Habitat

African clawless otters can be found anywhere from open coastal plains, to semiarid regions, to densely forested areas. Surviving mostly in southern Africa, the otters live in areas surrounding permanent bodies of water, usually surrounded by some form of foliage. Logs, branches, and loose foliage greatly appeal to the otter as this provides shelter, shade, and great rolling opportunities. Slow and rather clumsy on land, they build burrows in banks near water, allowing for easier food access and a quick escape from predators. In the False Bay area of the Cape Peninsula, they have been observed scavenging along beaches and rocks and hunting in shallow surf for mullet. They are mainly nocturnal in urban areas and lie up during the day in quiet, bushy areas.

Reproduction

Females give birth to litters containing two to five young around early spring. Mating takes place in short periods throughout the rainy season in December. Afterwards, both males and females go their separate ways and return to their solitary lives once more. Young are raised solely by the females. Gestation lasts around two months (63 days). Weaning takes place between 45 and 60 days, with the young reaching full maturity around one year of age.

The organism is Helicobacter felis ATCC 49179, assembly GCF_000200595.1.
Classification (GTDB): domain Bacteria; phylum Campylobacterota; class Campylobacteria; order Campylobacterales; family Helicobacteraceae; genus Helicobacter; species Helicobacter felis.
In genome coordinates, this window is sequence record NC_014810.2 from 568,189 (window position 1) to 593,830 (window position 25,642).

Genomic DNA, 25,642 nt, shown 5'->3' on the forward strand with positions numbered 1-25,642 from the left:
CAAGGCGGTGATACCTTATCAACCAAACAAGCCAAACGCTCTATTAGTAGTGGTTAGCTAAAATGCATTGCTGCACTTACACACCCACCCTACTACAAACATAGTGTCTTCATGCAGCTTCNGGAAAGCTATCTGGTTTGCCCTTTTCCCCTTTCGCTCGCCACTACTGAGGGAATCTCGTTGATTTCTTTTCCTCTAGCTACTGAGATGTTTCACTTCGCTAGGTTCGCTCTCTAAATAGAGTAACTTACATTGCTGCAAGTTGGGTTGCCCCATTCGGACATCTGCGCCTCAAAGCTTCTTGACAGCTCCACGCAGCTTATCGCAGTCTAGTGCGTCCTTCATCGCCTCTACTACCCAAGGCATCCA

Diet

The diet of Aonyx capensis primarily includes water-dwelling animals, such as crabs, fish, frogs and worms. They dive after prey to catch it, then swim to shore again, where they eat. Their fore paws come in handy as searching devices and are great tools for digging on the muddy bottoms of ponds and rivers, picking up rocks and looking under logs. Extremely sensitive whiskers (vibrissae) are used as sensors in the water to pick up the movements of potential prey.

Behavior

Cape Clawless Otter
African clawless otter in Toledo Zoo, Ohio

Though mostly solitary animals, African clawless otters will live in neighboring territories of family groups of up to five individuals. Each still having its own range within that territory, they mostly keep to themselves unless seeking a mate. Territories are marked using a pair of anal glands which secrete a particular scent. Each otter is very territorial over its particular range.

The African clawless otter spends its days swimming and catching food. They return to underground burrows (holts) for safety, cooling or a rubdown using grasses and leaves. Mainly aquatic creatures, their tails are used for locomotion and propel them through the water. They are also used for balance when walking or sitting upright.

Predation